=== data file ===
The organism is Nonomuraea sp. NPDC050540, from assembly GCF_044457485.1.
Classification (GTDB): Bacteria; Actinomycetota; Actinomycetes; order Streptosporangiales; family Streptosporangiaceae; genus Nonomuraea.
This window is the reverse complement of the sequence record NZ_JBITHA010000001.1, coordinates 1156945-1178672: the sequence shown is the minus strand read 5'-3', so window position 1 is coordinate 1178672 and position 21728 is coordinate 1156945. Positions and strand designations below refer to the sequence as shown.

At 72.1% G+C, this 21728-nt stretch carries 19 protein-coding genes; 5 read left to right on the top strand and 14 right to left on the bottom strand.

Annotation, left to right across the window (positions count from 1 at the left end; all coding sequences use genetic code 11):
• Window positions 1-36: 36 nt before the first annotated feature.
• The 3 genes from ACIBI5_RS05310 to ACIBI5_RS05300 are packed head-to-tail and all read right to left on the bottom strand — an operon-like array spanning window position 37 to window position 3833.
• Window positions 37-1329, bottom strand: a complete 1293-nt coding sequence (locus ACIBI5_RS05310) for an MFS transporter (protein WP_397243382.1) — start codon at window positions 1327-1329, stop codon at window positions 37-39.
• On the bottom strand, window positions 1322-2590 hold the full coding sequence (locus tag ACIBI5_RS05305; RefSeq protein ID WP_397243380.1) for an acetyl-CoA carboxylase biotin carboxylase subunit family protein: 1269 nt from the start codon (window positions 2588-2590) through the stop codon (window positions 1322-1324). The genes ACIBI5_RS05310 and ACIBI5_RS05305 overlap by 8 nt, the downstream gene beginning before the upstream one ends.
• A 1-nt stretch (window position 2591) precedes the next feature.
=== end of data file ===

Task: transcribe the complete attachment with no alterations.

The organism is Nonomuraea sp. NPDC050540, from assembly GCF_044457485.1.
Classification (GTDB): Bacteria; Actinomycetota; Actinomycetes; order Streptosporangiales; family Streptosporangiaceae; genus Nonomuraea.
This window is the reverse complement of the sequence record NZ_JBITHA010000001.1, coordinates 1156945-1178672: the sequence shown is the minus strand read 5'-3', so window position 1 is coordinate 1178672 and position 21728 is coordinate 1156945. Positions and strand designations below refer to the sequence as shown.

At 72.1% G+C, this 21728-nt stretch carries 19 protein-coding genes; 5 read left to right on the top strand and 14 right to left on the bottom strand.

Annotation, left to right across the window (positions count from 1 at the left end; all coding sequences use genetic code 11):
• Window positions 1-36: 36 nt before the first annotated feature.
• The 3 genes from ACIBI5_RS05310 to ACIBI5_RS05300 are packed head-to-tail and all read right to left on the bottom strand — an operon-like array spanning window position 37 to window position 3833.
• Window positions 37-1329, bottom strand: a complete 1293-nt coding sequence (locus ACIBI5_RS05310) for an MFS transporter (protein WP_397243382.1) — start codon at window positions 1327-1329, stop codon at window positions 37-39.
• On the bottom strand, window positions 1322-2590 hold the full coding sequence (locus tag ACIBI5_RS05305; RefSeq protein ID WP_397243380.1) for an acetyl-CoA carboxylase biotin carboxylase subunit family protein: 1269 nt from the start codon (window positions 2588-2590) through the stop codon (window positions 1322-1324). The genes ACIBI5_RS05310 and ACIBI5_RS05305 overlap by 8 nt, the downstream gene beginning before the upstream one ends.
• A 1-nt stretch (window position 2591) precedes the next feature.